Police are investigating a case of assault against the owner of a popular East London eatery after an employee accused him of hitting her.
Jamie Hogg owns the well-known Sanook restaurants, in Berea and Beacon Bay, and is due to appear in court on February 22.
Nkosazana Parantshane, who was 33 weeks pregnant at the time, claims she went into early labour because of the alleged assault and her baby spent a week in the intensive care unit.
She had been working as a “deep fryer” at the Beacon Bay restaurant since 2014.
In her complaint Parantshane said she had been working on October 27 last year, when Hogg approached her and asked her why she was washing her hands in dirty water.
When she tried to explain herself Hogg allegedly hit her with an open hand on her back and pushed her.
But Hogg has vehemently denied the allegations and accused Parantshane of making up the story to get money from his family. “It is absolutely obscene, she has made up this story. She is only trying to get money from us. She only went into labour two weeks after she stopped working.
“As a businessman, I know the repercussions of such an act.”
Parantshane showed the Dispatch her medical certificate from October 28, which stated she was not feeling foetal movements and was bleeding.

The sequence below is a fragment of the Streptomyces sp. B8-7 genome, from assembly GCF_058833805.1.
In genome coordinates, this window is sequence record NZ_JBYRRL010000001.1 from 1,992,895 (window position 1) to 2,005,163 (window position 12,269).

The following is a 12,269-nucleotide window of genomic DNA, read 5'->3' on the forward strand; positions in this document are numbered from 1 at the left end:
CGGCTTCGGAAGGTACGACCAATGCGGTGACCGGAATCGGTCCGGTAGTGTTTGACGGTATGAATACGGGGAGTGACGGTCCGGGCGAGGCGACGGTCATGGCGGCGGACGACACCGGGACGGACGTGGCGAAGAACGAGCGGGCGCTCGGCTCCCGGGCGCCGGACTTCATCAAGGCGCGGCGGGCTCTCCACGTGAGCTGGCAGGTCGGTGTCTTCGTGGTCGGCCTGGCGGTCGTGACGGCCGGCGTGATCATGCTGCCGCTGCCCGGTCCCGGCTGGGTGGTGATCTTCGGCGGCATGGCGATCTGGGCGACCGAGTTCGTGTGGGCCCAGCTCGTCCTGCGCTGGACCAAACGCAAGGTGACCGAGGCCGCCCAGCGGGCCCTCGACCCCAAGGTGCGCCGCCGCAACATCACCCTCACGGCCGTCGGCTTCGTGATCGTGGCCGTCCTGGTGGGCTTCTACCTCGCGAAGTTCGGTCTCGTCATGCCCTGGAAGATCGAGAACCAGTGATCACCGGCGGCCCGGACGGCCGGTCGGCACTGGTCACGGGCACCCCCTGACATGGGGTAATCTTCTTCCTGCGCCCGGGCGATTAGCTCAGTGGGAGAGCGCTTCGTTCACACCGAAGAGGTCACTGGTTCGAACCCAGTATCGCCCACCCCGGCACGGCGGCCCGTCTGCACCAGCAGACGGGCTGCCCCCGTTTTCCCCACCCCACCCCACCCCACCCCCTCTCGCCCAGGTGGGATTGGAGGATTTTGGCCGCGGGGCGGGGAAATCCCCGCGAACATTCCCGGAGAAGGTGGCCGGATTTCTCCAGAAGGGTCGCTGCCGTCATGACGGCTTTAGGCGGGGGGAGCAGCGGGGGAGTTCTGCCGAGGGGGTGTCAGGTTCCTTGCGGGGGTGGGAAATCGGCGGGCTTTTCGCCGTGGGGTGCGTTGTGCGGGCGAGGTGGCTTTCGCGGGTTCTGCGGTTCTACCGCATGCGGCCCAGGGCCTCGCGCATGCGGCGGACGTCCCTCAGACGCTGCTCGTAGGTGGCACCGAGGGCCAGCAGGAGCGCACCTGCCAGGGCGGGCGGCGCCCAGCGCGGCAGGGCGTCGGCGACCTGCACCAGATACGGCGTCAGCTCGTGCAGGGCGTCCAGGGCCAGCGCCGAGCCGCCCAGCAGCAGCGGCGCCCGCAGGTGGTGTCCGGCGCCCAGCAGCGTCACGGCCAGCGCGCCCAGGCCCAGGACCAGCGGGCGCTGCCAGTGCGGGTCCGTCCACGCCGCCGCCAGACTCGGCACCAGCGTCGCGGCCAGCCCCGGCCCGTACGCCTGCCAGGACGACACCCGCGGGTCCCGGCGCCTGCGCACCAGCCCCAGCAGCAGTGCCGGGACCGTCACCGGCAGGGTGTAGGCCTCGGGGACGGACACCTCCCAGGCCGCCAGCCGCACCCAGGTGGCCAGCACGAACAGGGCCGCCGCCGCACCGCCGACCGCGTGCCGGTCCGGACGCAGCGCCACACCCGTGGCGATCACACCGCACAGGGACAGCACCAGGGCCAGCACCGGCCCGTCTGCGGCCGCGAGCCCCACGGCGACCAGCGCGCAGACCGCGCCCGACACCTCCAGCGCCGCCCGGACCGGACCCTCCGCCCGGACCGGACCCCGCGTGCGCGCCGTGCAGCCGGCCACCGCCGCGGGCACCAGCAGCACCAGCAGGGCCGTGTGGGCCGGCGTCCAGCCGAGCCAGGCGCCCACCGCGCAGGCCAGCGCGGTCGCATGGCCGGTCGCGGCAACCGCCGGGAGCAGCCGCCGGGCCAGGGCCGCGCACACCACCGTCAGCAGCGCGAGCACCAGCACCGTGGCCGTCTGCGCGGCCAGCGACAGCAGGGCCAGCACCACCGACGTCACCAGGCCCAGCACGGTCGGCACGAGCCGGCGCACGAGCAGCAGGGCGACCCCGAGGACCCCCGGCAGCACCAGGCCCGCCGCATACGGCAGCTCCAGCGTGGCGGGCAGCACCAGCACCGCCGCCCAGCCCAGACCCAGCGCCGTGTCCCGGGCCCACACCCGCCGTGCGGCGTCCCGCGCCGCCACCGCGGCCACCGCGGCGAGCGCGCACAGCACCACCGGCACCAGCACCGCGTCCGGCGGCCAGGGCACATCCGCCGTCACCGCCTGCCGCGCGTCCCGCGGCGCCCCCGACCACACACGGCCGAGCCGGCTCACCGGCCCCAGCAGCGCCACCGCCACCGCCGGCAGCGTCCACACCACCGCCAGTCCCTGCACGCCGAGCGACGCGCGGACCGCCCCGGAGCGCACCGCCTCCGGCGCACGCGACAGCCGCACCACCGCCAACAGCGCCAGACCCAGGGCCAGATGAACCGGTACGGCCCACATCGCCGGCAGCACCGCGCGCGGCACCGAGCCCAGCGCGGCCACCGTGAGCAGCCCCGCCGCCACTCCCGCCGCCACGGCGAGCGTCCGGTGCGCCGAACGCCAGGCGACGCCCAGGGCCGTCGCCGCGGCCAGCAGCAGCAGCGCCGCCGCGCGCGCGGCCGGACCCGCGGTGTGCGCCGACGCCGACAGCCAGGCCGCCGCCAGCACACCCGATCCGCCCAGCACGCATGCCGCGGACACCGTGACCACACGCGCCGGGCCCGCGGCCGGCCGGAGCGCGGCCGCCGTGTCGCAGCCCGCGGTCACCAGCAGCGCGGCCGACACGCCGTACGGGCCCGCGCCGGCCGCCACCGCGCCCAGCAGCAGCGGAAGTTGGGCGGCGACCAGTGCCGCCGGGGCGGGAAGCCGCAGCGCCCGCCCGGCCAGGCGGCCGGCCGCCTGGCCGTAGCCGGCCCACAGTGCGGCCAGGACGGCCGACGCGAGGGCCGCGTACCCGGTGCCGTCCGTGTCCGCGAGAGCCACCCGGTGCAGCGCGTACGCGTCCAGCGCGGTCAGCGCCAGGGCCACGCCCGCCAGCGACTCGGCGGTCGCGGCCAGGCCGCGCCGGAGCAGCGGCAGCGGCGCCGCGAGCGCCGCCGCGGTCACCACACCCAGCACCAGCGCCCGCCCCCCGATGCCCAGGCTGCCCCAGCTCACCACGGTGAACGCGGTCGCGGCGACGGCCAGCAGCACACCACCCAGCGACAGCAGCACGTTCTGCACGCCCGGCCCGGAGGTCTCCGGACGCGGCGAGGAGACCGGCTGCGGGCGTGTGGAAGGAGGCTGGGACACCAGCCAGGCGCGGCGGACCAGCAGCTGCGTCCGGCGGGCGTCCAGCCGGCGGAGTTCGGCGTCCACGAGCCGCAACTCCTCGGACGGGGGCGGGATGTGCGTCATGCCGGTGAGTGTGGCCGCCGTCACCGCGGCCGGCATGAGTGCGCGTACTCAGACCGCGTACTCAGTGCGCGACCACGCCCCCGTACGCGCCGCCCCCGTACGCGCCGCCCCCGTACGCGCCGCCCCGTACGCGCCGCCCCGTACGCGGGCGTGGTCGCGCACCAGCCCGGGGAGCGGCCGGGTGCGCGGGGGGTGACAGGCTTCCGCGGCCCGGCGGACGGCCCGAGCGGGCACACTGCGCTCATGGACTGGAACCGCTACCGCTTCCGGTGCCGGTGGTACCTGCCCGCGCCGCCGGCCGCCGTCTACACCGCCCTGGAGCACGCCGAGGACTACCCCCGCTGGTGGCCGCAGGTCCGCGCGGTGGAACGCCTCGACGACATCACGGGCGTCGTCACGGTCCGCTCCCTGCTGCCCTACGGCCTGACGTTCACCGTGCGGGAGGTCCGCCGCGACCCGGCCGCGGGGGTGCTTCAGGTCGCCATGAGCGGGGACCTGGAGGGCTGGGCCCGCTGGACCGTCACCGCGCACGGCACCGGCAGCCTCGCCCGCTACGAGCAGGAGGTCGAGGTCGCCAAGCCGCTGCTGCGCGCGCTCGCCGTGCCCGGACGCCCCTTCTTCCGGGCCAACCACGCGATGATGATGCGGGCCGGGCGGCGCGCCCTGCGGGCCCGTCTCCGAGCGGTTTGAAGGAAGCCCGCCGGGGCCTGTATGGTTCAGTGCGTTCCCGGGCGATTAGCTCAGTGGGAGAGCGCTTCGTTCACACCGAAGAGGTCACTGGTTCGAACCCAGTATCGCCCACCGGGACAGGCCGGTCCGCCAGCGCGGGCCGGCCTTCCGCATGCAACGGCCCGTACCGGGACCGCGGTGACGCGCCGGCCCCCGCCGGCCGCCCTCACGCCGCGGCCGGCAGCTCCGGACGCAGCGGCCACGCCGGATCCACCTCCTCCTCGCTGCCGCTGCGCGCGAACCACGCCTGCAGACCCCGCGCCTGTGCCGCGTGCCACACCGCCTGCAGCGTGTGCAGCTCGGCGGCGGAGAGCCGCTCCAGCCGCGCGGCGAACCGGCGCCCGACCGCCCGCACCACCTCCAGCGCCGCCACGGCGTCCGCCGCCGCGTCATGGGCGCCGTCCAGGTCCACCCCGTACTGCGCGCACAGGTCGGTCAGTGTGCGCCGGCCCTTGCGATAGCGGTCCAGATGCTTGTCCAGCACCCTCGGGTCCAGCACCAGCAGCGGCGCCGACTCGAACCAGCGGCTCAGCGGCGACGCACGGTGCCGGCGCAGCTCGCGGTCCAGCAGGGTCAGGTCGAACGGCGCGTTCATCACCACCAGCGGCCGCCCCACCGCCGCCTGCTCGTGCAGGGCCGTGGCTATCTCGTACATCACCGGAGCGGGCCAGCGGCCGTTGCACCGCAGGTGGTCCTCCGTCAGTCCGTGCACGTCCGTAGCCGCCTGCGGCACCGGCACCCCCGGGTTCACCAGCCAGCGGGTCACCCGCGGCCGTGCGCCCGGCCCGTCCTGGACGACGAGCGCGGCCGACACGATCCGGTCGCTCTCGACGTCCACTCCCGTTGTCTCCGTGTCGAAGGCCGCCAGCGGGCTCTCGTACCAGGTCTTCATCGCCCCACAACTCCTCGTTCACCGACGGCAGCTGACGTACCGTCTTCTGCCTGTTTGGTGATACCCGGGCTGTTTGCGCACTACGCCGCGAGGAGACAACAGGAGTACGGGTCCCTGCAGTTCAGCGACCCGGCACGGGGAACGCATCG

She went into labour on November 5.
The Dispatch has seen a text message exchange purportedly between Parantshane and Hogg’s wife Natasha. In one message Parantshane writes: “Hi Natasha, don’t be surprised when I take legal action against your husband after what he did to me, he has no right to push and beat me at the back, he knows very well I am pregnant and anything that happens, I am blaming him because I have witnesses but I wanted to tell you first because you are my boss.”
After an exchange of messages, Natasha then responded to Parantshane saying she had spoken to her husband and he was sorry.
“I have spoken to Jamie, he is under too much pressure” … “We are going to sell the shops” … “ He is sorry,” she says.
After a number of messages between both parties, Natasha informed Parantshane that the Hoggs were seeking legal advice and it was best for them to stop communicating and deal with the matter legally.
On November 11, Parantshane received a letter from Hogg’s lawyer confirming she had been employed by the Hoggs and a settlement agreement had been reached where she was paid R4651.
Parantshane claims that this payment related to an agreement between her and the Hoggs where she would be paid R6000 for the two months (November and December) that she could not work – as she had been deemed unfit to work.
The lawyer’s letter also stated that any action pursued by Parantshane would be “vigorously defended”.
In another exchange between Natasha and Parantshane, the latter questions why she did not receive the full R6000.
“For two months R4651.00, that is what I want to understand. What are these deductions for because I want my money.’’
Natasha responds: “These are standard deductions that show on your payslip, less the R749 paid to you … Now leave me alone”.
Police spokeswoman Warrant Officer Hazel Mqala confirmed a case of assault had been opened against Hogg and that the matter was set down for February 22. — firstname.lastname@example.org